A long and increasingly disruptive government shutdown ended early this morning three weeks after it began when President Clinton signed legislation that brings back to work hundreds of thousands of workers furloughed during Washington's budget impasse.

With many congressional Republicans acknowledging that the partial shutdown had become a political liability to them, both the House and Senate passed bills yesterday to send 280,000 federal employees back to work. Another 480,000 workers who have been required to work without pay since the shutdown began Dec. 16 will be paid through Jan. 26.

"In my view, we have a resolution now to a very thorny problem and one that unfairly punished a lot of good people," Senate Majority Leader Robert J. Dole (R-Kan.) said after the Senate approved by voice vote the compromise bill worked out by House GOP leaders Thursday night.

But the measure falls far short of a full reopening of the government because it funds only a limited number of critical activities. And it leaves open the possibility of another shutdown in three weeks if Clinton and GOP congressional leaders do not agree on a seven-year plan to balance the budget.

White House aides said late yesterday that there would be "intensified" discussions between Clinton and the GOP leadership this weekend and signaled that the president soon expects to endorse such a plan -- something he had steadfastly refused to do during the 21-day shutdown.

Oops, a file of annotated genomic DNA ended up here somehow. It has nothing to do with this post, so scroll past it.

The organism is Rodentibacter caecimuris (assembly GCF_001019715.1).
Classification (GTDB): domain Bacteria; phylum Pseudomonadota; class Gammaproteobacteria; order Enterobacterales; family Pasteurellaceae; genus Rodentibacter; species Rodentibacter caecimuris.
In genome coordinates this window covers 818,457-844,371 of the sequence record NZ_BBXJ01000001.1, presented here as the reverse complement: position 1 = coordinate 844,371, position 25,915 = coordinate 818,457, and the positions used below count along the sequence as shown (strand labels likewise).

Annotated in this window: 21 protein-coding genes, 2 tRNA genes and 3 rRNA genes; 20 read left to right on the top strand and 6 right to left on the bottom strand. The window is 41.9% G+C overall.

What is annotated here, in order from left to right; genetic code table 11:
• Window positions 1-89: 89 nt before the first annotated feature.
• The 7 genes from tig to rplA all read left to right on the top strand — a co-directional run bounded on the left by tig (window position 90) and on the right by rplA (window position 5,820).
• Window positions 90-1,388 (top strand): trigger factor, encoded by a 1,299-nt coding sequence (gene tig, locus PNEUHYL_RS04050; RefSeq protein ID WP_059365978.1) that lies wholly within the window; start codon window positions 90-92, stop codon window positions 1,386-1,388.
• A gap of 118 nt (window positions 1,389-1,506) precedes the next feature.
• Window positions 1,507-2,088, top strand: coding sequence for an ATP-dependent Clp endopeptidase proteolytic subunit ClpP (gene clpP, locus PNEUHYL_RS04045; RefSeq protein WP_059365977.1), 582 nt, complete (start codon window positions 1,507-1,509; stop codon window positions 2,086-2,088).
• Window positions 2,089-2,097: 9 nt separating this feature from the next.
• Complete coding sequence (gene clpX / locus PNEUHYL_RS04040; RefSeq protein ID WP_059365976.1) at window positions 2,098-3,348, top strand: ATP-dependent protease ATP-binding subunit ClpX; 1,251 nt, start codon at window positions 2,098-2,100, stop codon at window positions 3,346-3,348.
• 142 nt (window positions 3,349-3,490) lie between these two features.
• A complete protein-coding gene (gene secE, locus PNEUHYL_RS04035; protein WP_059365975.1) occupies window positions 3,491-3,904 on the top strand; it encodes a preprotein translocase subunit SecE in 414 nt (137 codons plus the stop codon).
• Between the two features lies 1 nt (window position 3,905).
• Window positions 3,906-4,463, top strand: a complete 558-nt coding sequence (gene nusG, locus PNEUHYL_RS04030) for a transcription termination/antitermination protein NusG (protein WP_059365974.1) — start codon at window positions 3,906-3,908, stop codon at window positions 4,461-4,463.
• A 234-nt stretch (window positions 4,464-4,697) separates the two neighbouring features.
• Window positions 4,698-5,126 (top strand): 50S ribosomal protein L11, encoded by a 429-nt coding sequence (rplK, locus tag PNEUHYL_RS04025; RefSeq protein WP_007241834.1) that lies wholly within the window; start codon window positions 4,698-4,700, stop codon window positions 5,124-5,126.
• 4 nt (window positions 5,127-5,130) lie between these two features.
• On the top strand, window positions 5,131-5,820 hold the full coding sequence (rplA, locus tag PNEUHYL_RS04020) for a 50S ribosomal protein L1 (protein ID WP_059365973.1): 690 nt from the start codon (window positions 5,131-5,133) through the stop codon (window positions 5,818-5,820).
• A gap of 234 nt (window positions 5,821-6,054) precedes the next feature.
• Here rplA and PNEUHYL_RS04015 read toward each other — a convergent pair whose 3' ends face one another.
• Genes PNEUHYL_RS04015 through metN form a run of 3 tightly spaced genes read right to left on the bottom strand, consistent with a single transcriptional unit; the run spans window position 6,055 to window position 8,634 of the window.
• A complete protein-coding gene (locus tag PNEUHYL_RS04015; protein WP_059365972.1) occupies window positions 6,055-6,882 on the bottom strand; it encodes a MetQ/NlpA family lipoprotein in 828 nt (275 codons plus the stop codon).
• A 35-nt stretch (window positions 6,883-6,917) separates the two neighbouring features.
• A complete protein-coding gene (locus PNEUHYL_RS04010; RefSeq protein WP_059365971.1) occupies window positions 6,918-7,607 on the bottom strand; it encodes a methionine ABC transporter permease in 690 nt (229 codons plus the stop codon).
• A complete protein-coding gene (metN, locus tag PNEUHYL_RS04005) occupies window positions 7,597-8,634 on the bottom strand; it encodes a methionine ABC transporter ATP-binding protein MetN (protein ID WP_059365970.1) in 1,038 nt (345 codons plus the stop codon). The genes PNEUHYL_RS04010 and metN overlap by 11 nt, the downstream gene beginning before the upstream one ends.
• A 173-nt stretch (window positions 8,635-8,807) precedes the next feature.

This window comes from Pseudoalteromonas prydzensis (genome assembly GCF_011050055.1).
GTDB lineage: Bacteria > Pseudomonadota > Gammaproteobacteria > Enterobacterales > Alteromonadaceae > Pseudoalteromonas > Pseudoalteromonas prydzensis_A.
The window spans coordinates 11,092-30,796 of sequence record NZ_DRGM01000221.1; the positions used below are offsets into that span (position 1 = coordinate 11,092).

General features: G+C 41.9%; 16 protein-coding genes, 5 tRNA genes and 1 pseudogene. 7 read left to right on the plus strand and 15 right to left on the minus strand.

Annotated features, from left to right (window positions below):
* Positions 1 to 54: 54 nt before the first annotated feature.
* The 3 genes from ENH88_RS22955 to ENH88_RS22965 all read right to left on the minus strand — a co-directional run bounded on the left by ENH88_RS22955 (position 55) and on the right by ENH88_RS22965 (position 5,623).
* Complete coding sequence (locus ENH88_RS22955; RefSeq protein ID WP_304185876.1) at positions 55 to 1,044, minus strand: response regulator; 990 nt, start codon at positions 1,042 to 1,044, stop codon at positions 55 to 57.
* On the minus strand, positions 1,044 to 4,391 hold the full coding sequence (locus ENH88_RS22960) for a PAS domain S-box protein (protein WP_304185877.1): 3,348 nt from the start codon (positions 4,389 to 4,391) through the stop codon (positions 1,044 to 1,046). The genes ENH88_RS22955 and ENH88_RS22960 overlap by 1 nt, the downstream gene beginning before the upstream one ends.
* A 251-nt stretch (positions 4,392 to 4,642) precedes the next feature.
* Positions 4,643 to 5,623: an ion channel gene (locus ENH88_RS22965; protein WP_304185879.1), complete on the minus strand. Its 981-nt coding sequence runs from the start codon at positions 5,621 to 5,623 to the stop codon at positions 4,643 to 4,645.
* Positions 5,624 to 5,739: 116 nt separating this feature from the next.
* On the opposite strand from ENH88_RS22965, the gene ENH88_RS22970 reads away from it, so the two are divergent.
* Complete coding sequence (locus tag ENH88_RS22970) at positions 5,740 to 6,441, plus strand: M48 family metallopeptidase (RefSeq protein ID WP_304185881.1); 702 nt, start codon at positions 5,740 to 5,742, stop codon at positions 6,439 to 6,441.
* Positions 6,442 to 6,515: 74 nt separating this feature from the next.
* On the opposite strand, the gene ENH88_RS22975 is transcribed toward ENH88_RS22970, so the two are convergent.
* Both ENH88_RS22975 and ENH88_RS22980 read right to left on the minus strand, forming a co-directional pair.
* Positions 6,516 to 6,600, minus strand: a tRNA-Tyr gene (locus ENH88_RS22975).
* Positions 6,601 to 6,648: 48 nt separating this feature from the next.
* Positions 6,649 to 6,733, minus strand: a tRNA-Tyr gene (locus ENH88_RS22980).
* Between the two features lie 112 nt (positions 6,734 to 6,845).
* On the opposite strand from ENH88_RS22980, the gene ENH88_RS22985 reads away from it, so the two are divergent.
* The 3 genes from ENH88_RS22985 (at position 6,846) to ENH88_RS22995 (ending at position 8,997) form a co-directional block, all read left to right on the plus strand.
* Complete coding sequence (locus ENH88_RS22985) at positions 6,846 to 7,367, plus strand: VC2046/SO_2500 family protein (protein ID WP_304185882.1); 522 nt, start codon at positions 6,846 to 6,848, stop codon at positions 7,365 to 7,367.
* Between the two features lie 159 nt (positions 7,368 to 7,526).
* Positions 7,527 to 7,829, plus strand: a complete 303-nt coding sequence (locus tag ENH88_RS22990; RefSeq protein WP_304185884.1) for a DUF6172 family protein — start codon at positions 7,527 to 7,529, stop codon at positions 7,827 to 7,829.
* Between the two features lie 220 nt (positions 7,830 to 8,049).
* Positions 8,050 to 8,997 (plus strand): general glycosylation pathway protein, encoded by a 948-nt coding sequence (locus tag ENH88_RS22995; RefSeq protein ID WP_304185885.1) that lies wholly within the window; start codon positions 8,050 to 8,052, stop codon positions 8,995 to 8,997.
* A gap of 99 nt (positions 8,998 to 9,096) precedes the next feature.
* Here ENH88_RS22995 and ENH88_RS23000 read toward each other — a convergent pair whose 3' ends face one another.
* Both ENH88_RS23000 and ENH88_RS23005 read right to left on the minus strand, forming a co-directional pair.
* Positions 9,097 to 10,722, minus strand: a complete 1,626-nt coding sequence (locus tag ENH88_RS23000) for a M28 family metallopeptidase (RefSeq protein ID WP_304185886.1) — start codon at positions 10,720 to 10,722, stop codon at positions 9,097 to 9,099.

Clinton yesterday called the GOP strategy of closing the government "cruel and unusual punishment not only for all the people who need those services, but for all the rest of the people in this country who get them."

About a dozen targeted programs, including Meals on Wheels for seniors, the National Park Service's visitor centers and museums, the passport office, foster care and adoption assistance, the administration of unemployment assistance and Aid to Families with Dependent Children would receive full funding. Most of the programs would be funded through the end of the fiscal year, Sept. 30.

Under pressure, Republicans yesterday added to that list, voting to fund numerous law enforcement agencies, the National Institutes of Health, the Centers for Disease Control and Prevention, the Peace Corps, Gallaudet University and programs such as FHA loans and benefits for miners with black lung disease.

Many workers will return to their jobs but have little if anything to do because the legislation does not provide operating funds for their agencies. Nine Cabinet departments and 38 agencies and commissions have been without funding since Oct. 1 because the president and Congress have not agreed on their budgets.

The legislation was a major concession by House GOP leaders and an acknowledgment that their strategy until now of linking the fate of federal employees to White House concessions on a balanced budget had failed.